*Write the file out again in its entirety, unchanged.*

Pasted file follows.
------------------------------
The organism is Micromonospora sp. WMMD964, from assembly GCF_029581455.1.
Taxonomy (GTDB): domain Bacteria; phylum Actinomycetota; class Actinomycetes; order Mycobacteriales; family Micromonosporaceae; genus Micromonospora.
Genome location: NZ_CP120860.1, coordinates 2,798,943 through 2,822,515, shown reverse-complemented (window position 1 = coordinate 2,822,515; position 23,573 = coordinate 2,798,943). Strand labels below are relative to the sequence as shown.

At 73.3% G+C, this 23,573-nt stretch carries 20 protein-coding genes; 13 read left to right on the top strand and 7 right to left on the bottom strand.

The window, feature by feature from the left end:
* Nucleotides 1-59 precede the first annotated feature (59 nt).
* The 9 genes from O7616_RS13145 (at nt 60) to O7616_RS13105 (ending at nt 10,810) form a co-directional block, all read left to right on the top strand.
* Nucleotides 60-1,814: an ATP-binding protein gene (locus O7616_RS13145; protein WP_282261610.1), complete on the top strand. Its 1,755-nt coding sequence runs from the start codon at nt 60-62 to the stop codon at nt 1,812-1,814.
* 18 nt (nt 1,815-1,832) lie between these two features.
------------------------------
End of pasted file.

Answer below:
The organism is Micromonospora sp. WMMD964, from assembly GCF_029581455.1.
Taxonomy (GTDB): domain Bacteria; phylum Actinomycetota; class Actinomycetes; order Mycobacteriales; family Micromonosporaceae; genus Micromonospora.
Genome location: NZ_CP120860.1, coordinates 2,798,943 through 2,822,515, shown reverse-complemented (window position 1 = coordinate 2,822,515; position 23,573 = coordinate 2,798,943). Strand labels below are relative to the sequence as shown.

At 73.3% G+C, this 23,573-nt stretch carries 20 protein-coding genes; 13 read left to right on the top strand and 7 right to left on the bottom strand.

The window, feature by feature from the left end:
* Nucleotides 1-59 precede the first annotated feature (59 nt).
* The 9 genes from O7616_RS13145 (at nt 60) to O7616_RS13105 (ending at nt 10,810) form a co-directional block, all read left to right on the top strand.
* Nucleotides 60-1,814: an ATP-binding protein gene (locus O7616_RS13145; protein WP_282261610.1), complete on the top strand. Its 1,755-nt coding sequence runs from the start codon at nt 60-62 to the stop codon at nt 1,812-1,814.
* 18 nt (nt 1,815-1,832) lie between these two features.